A student at the University of Maryland died recently of an adenovirus-associated illness, the university said Tuesday. At least 11 children have died recently in New Jersey after an adenovirus outbreak at a health center there.

In a statement, U-Md. said it learned Nov. 1 of what it said was then an “isolated case” of adenovirus. However, the statement, issued by David McBride, head of the campus health center, said that since then five more cases have been reported of students with confirmed adenovirus-associated illness.

The student who died was identified by her father, Ian Paregol, as Olivia Paregol, 18, a freshman from Howard County, Md. She lived in a campus dormitory, her father said in an interview.

She was “free-spirited and friendly,” he said. “Everybody she came across loved her.”

She died Sunday in an intensive care unit at Johns Hopkins Hospital in Baltimore, he said.

Adenoviruses are common causes of colds, but certain strains can cause more serious illness. On Monday, the statement said, U-Md. learned that a specimen sent to the federal Centers for Disease Control and Prevention showed adenovirus 7. That strain can cause more serious problems and was implicated in the New Jersey outbreak.

Generally, U-Md. said, treatment for adenovirus illnesses includes rest, fluids and medicine to reduce fever. Unfortunately, the university said, no medication exists for adenovirus infection outside hospitals.

It said vigilance was extremely important for those with chronic medical problems such as asthma, diabetes or illnesses that lower the immune system or for those taking medicine that weakens the immune system.

Symptoms listed by the CDC included colds, sore throats and fever. U-Md. said they should not be ignored, and a doctor should be seen within 48 hours.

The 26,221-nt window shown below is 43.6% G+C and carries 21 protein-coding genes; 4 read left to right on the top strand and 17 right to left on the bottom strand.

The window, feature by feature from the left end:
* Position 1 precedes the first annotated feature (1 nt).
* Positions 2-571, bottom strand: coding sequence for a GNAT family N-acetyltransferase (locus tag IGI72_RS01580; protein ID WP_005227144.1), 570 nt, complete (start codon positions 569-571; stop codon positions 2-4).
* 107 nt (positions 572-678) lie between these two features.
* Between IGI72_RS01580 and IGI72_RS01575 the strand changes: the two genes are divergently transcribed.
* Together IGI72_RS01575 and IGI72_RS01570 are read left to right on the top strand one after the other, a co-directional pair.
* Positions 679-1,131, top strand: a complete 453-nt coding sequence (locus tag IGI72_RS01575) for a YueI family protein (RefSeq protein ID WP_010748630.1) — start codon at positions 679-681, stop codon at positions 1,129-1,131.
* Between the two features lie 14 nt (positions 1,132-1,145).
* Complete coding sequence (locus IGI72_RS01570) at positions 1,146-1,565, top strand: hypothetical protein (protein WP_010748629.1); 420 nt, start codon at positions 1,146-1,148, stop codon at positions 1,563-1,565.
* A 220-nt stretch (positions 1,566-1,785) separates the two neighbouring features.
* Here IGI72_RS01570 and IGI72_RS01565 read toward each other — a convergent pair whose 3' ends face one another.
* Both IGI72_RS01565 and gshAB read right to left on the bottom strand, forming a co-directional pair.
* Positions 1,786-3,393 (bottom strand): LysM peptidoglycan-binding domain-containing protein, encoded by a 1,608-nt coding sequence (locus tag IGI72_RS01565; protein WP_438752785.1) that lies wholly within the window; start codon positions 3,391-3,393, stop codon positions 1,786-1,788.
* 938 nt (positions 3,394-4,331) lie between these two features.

In addition to issuing the notice and encouraging prevention, U-Md. said departments across campus began stepped-up cleaning of “high-touch” surfaces this month.

Since learning of the Nov. 1 case, the U-Md. statement said, campus health officials have been closely monitoring for cases in coordination with the Maryland Department of Health and Prince George’s County Health Department by testing students at the health center and advising testing at facilities where ill students have been admitted.

The statement said the campus health center staff has been on high alert and the center has “reached out to medical facilities in the area to heighten awareness of this illness.”

In the New Jersey outbreak, health officials there said the deaths were among 35 adenovirus 7 cases at a nursing and rehabilitation center in Haskell.

On its website, the CDC recommended preventive measures that include frequent washing; avoidance of touching eyes, nose or mouth with unwashed hands; and avoiding close contact with people who are ill.

Olivia Paregol had lived in a dormitory, Elkton Hall, where mold was discovered this year. The university has said that it appeared that no consistent connection existed between mold exposure and the incidents of adenovirus.